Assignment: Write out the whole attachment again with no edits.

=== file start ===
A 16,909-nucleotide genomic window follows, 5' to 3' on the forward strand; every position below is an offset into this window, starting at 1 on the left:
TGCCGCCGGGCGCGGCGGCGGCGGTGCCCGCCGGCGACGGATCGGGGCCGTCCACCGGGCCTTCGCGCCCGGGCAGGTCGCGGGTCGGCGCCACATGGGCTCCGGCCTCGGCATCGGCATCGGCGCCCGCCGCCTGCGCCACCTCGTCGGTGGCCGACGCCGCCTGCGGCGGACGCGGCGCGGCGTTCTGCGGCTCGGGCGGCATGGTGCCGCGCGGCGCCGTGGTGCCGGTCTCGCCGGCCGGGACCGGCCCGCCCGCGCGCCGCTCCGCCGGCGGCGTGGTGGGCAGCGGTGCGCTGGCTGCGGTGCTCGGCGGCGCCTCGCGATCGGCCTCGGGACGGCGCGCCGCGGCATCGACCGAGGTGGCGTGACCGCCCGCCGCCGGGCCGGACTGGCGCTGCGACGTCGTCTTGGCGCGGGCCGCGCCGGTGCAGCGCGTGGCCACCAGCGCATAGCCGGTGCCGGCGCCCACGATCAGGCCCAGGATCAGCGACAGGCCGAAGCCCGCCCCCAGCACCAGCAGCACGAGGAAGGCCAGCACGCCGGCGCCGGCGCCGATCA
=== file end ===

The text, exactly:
A 16,909-nucleotide genomic window follows, 5' to 3' on the forward strand; every position below is an offset into this window, starting at 1 on the left:
TGCCGCCGGGCGCGGCGGCGGCGGTGCCCGCCGGCGACGGATCGGGGCCGTCCACCGGGCCTTCGCGCCCGGGCAGGTCGCGGGTCGGCGCCACATGGGCTCCGGCCTCGGCATCGGCATCGGCGCCCGCCGCCTGCGCCACCTCGTCGGTGGCCGACGCCGCCTGCGGCGGACGCGGCGCGGCGTTCTGCGGCTCGGGCGGCATGGTGCCGCGCGGCGCCGTGGTGCCGGTCTCGCCGGCCGGGACCGGCCCGCCCGCGCGCCGCTCCGCCGGCGGCGTGGTGGGCAGCGGTGCGCTGGCTGCGGTGCTCGGCGGCGCCTCGCGATCGGCCTCGGGACGGCGCGCCGCGGCATCGACCGAGGTGGCGTGACCGCCCGCCGCCGGGCCGGACTGGCGCTGCGACGTCGTCTTGGCGCGGGCCGCGCCGGTGCAGCGCGTGGCCACCAGCGCATAGCCGGTGCCGGCGCCCACGATCAGGCCCAGGATCAGCGACAGGCCGAAGCCCGCCCCCAGCACCAGCAGCACGAGGAAGGCCAGCACGCCGGCGCCGGCGCCGATCA